YEAR THREE: FERNWEH
(german): longing for far-off places
Junior year was bookended by travel: I went to Germany and the Czech Republic the summer before, and Germany, Denmark, and the Netherlands the summer after. Junior year itself was stressful - physics and the biochemistry series were my life, but other than that, I felt fairly stable and groovy.
Academic: Talking to Myself
Winter quarter is widely known as the hardest quarter. The Seattle rain is relentless and everything just seems dreary. This was especially true the winter quarter of my junior year. I was taking Biochem 441, the hardest of the series, and wasn't doing as well as I normally did in science classes. I distinctly remember, sitting on my bed, listening to "Age of Consent" by New Order instead of studying for a midterm. I didn't like my professors at all and the material was outrageously in-depth and difficult.
The bright note of this quarter was the Honors class I took, "Pilgrimages and Idle Travels" with Frances McCue. This was mainly a creative writing course - we read some books, too, but mainly wrote our own travel stories and mini-memoirs. I had never taken an English class that allowed us to write creatively before, and I absolutely loved the experience. Being able to read my peers work, as well, was rewarding, and we all had a somewhat intimate knowledge of one another by the time the quarter was over.
For our midterm paper, we were prompted to take a "fictional character" on a tour of our hometown. At first, I thought this meant a fictional character already in existence, like from a book or TV show, but then I realized we just had to imagine someone with us who didn't really exist. I have very mixed feelings about my suburban hometown, so this prompt was so fun for me to write about. My "fictional character" was actually me from high school, and I drove around with her as the dialogue revealed our conflicting perspectives on Rosemount, Minnesota. I am very proud of this somewhat sneaky move I made, and most of my classmates thought I was speaking to a younger sister. Some people got it though, so I'm glad my constant revision and use of subtle details was marginally successful. Though the secret has been revealed, here's an excerpt from my paper:
She sighs and whispers, “I can’t wait to get out of here. These streetlights line the road like a runway, guiding my ascent. I look back and I feel like I can take off and finally escape this place.”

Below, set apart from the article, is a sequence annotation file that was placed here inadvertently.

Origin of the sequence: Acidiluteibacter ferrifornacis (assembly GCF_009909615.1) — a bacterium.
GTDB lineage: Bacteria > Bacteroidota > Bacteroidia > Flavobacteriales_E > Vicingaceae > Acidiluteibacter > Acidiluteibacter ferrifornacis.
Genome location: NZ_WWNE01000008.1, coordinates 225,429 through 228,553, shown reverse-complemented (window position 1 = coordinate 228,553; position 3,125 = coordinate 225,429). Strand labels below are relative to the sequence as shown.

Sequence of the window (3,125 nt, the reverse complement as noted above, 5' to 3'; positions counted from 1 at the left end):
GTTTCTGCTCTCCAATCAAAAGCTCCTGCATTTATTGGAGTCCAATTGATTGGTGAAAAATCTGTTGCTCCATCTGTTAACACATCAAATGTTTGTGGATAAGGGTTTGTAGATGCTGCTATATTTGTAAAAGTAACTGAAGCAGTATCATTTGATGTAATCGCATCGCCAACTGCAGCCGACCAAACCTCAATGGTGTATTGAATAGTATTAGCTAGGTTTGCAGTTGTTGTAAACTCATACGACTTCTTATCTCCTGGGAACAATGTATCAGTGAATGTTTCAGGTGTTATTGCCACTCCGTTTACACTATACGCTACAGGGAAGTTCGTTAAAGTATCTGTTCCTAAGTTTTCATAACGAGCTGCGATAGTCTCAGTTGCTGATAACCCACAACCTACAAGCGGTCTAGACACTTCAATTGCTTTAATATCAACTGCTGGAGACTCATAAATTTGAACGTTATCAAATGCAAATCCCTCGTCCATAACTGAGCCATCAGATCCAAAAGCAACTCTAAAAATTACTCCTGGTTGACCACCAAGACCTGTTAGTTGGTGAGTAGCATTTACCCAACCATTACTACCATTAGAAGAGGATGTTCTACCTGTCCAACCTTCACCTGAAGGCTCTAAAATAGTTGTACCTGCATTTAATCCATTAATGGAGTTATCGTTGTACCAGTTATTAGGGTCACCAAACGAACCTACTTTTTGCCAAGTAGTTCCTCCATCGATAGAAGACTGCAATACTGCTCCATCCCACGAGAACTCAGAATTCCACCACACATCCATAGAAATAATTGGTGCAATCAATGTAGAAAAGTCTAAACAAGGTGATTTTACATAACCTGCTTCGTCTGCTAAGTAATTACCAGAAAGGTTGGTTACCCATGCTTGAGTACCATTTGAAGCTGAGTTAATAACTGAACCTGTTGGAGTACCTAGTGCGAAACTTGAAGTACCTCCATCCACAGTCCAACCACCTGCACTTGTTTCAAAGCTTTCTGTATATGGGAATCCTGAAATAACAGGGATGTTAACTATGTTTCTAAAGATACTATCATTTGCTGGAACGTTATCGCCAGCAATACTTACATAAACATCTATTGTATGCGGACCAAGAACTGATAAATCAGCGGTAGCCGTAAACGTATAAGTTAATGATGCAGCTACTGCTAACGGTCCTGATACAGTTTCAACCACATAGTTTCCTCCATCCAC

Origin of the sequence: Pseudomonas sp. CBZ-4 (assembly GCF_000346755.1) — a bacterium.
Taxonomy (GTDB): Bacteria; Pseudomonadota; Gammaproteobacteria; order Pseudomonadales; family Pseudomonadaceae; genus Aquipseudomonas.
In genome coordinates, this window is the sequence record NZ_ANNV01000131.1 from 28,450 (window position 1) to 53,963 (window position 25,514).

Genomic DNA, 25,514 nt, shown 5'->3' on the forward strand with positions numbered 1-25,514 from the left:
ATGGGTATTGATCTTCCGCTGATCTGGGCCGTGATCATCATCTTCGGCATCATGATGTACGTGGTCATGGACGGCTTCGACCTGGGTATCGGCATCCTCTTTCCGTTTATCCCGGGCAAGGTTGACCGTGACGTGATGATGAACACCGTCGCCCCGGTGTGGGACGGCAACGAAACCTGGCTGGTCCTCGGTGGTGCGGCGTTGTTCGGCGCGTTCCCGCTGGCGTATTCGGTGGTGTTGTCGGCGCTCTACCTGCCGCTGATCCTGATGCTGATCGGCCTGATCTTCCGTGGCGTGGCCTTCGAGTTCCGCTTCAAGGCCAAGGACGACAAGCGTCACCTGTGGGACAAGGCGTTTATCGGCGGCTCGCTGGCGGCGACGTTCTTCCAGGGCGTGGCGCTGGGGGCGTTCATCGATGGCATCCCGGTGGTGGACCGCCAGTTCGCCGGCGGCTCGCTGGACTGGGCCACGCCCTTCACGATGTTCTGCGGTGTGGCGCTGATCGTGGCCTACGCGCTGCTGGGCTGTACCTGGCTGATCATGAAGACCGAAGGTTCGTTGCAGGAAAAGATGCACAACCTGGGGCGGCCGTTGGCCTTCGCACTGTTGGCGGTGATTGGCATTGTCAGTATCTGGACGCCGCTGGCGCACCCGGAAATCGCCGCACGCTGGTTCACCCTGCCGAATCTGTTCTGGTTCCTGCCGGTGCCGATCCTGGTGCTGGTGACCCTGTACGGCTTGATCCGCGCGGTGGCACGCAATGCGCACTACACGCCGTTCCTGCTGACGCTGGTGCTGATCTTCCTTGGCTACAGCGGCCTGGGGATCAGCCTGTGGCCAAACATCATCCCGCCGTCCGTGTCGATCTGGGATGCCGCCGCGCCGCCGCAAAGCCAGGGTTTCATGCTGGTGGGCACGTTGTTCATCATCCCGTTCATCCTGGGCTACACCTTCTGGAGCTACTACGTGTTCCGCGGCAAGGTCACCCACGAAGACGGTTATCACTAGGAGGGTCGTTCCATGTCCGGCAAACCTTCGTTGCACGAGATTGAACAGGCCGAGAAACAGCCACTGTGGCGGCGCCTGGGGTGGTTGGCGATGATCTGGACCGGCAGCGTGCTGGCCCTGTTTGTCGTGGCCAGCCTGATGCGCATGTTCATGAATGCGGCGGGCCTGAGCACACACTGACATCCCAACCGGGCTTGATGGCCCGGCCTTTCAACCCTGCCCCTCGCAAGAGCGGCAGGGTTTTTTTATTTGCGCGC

Personal: The Best Summer Ever!
After I fell in love with Berlin on my study abroad in summer 2015, I knew I needed to go back. One of my coworkers in my research lab suggested the DAAD RISE program, which offers research internships in science and engineering in Germany. This sounded perfect, so I applied to a few labs and learned I had received an internship for summer 2016 in Mainz, Germany. Mainz is a small town outside of Frankfurt, and I expected to be alone for the whole summer. I was really nervous - especially with the added pressure of doing research in another country. What if I wasn't good at it? What if I spent most of my nights alone because I didn't integrate well with my coworkers? How was I supposed to cook for myself in another country, when I could barely cook more than two meals in the States?
As it turns out, I was only one of eight English-speaking interns in Mainz. Ashley, David, Eric, Amanda, Theo, Lucy, and Charlie made my summer great - if not the best summer I've ever experienced. We went on weekend trips to Cologne, Berlin, and, because we were on a train to Munich when the shootings happened, we stayed with one of Ashley's friends in the small town of Böblingen. We drank a lot of beer and wine, and ate a lot of schnitzel at our favorite Eisgrub Bräu. We had a lot of fun together, and still message each other every once in awhile to catch up.
As for the research, I very much liked learning about electrochemistry and using all the fancy equipment my lab had. Germany funds their science programs extremely well, so I was amazed at all the work I could get done in a morning that would have taken me several days in the States. My PhD student mentor, Sebastian, as well as the rest of the Waldvogel group, were very welcoming and fun to talk to. I look forward to one day going back to Mainz, seeing them all again, and once more wandering around the town that I called home for three months.
Other highlights this year were:
- completing the grueling biochemistry series
- starting organometallic catalysis research in the Goldberg group
- learning my brother not only proposed to his girlfriend, but was also going to be a dad!
- and with that, LEARNING I WILL BE AN AUNT!!!
- finding a pre-medical community through Phi Delta Epsilon
- moving into a lovely basement with friends and taking long walks around our neighborhood
- getting involved as a geography researcher with Team Demo Hugo